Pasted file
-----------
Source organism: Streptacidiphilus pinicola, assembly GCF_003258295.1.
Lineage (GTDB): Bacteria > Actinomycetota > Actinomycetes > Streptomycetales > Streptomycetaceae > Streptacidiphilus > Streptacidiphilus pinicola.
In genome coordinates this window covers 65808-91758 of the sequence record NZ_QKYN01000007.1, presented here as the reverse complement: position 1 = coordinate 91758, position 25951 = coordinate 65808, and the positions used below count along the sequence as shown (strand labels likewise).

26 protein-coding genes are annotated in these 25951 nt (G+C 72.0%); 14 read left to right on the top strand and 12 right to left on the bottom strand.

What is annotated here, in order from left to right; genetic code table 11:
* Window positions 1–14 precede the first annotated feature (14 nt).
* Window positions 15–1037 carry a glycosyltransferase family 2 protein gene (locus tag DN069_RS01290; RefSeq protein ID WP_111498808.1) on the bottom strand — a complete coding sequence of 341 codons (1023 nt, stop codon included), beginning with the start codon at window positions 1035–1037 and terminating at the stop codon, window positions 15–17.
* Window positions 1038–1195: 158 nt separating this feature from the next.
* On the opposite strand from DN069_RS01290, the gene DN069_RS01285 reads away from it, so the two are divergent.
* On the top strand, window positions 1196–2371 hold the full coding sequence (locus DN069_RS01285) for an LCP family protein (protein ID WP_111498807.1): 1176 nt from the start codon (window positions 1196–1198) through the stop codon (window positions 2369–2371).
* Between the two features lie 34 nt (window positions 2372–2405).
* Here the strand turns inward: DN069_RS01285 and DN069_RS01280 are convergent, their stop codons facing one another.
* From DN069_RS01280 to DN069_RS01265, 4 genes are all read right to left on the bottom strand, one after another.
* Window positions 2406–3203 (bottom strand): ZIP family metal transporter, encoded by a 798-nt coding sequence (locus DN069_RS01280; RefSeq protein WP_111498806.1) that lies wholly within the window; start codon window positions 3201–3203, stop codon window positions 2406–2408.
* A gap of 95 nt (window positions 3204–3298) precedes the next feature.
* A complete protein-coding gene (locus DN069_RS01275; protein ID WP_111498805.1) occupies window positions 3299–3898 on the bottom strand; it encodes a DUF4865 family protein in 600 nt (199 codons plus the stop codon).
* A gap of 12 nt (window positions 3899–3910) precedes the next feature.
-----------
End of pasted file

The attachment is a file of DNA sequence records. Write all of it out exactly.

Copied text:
Source organism: Streptacidiphilus pinicola, assembly GCF_003258295.1.
Lineage (GTDB): Bacteria > Actinomycetota > Actinomycetes > Streptomycetales > Streptomycetaceae > Streptacidiphilus > Streptacidiphilus pinicola.
In genome coordinates this window covers 65808-91758 of the sequence record NZ_QKYN01000007.1, presented here as the reverse complement: position 1 = coordinate 91758, position 25951 = coordinate 65808, and the positions used below count along the sequence as shown (strand labels likewise).

26 protein-coding genes are annotated in these 25951 nt (G+C 72.0%); 14 read left to right on the top strand and 12 right to left on the bottom strand.

What is annotated here, in order from left to right; genetic code table 11:
* Window positions 1–14 precede the first annotated feature (14 nt).
* Window positions 15–1037 carry a glycosyltransferase family 2 protein gene (locus tag DN069_RS01290; RefSeq protein ID WP_111498808.1) on the bottom strand — a complete coding sequence of 341 codons (1023 nt, stop codon included), beginning with the start codon at window positions 1035–1037 and terminating at the stop codon, window positions 15–17.
* Window positions 1038–1195: 158 nt separating this feature from the next.
* On the opposite strand from DN069_RS01290, the gene DN069_RS01285 reads away from it, so the two are divergent.
* On the top strand, window positions 1196–2371 hold the full coding sequence (locus DN069_RS01285) for an LCP family protein (protein ID WP_111498807.1): 1176 nt from the start codon (window positions 1196–1198) through the stop codon (window positions 2369–2371).
* Between the two features lie 34 nt (window positions 2372–2405).
* Here the strand turns inward: DN069_RS01285 and DN069_RS01280 are convergent, their stop codons facing one another.
* From DN069_RS01280 to DN069_RS01265, 4 genes are all read right to left on the bottom strand, one after another.
* Window positions 2406–3203 (bottom strand): ZIP family metal transporter, encoded by a 798-nt coding sequence (locus DN069_RS01280; RefSeq protein WP_111498806.1) that lies wholly within the window; start codon window positions 3201–3203, stop codon window positions 2406–2408.
* A gap of 95 nt (window positions 3204–3298) precedes the next feature.
* A complete protein-coding gene (locus DN069_RS01275; protein ID WP_111498805.1) occupies window positions 3299–3898 on the bottom strand; it encodes a DUF4865 family protein in 600 nt (199 codons plus the stop codon).
* A gap of 12 nt (window positions 3899–3910) precedes the next feature.